Let me tell you about a good buddy of mine I’ll call Indian Jack. I met him years ago through a mutual acquaintance. We became good friends after we found we had a lot in common. We’re the same age and both of us lost our fathers when we were young. As young men we both got involved with the wrong crowd, and both of us had problems with the law. Jack’s problems were worse than mine; he ended up spending a short time in jail, whereas my confinements were restricted to just a few overnight stays. Jack told me he had been a pretty bad character. He drank a lot and was heavily into drugs; he was violent, and he was a criminal. Jack was the sort of guy you don’t want to come across in a blind alley.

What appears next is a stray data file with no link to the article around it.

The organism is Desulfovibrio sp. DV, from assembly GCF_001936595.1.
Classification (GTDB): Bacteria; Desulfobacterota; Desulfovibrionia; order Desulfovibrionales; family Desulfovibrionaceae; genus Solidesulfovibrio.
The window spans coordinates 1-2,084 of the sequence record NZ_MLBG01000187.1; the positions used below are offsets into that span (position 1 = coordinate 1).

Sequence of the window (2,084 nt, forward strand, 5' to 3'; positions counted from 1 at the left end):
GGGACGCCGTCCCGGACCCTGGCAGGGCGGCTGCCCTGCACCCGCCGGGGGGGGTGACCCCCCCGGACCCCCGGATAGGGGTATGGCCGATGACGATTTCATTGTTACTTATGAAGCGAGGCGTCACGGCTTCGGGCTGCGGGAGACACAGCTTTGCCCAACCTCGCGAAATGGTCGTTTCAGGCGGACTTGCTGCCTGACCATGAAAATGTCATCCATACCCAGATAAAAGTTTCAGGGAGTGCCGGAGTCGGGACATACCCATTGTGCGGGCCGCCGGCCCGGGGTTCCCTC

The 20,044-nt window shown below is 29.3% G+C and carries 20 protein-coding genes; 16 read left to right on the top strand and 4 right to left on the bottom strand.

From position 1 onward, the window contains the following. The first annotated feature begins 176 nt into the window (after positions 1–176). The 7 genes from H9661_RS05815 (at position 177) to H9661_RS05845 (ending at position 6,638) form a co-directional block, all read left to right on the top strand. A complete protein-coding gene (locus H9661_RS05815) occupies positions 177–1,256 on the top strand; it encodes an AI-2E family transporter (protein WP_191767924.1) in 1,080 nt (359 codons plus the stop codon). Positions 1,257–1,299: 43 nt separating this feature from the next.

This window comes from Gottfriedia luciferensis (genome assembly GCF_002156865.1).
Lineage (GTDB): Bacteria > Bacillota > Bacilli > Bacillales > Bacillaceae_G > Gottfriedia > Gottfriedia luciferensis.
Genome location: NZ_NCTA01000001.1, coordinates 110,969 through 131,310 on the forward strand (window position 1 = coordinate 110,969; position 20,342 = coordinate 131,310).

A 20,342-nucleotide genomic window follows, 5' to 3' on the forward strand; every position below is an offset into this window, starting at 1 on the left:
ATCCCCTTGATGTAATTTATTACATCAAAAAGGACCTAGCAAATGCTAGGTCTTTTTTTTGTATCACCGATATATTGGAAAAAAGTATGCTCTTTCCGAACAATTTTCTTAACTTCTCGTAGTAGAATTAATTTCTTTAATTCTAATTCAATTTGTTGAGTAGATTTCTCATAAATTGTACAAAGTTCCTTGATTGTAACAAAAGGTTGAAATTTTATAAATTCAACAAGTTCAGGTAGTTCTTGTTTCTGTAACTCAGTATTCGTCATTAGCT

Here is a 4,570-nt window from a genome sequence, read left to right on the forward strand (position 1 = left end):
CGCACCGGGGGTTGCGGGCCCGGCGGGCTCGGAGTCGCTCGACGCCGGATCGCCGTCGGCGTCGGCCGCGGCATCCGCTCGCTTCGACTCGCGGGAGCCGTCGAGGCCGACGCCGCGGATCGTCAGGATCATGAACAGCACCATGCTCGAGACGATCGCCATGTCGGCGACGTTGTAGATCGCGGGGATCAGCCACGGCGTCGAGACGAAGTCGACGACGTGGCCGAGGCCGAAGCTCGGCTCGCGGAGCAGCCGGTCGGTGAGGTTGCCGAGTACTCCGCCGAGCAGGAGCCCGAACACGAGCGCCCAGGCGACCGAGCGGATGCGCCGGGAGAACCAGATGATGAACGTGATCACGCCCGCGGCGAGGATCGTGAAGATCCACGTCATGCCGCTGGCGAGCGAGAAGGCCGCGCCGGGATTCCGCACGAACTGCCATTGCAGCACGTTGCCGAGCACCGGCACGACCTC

When Jack was in jail, he was visited by men he didn’t know who offered to help him turn his life around when he was released.

You’d think a tough guy like Jack would have told them where to go but, amazingly, he decided to accept their help. He hadn’t enjoyed his time being locked up-believe me, it’s not as much fun as it sounds – so, Jack decided to take a shot at changing the path he was on.

It took a few years and a lot of work, but Jack eventually changed. He went back to school to get a degree as a social worker so he could begin to help others. He got a job with the State of Connecticut working in institutions and jails, helping inmates prepare themselves for upcoming trials, while offering to help them to turn their lives around. It’s difficult, sometimes heartbreaking work, but Jack was committed.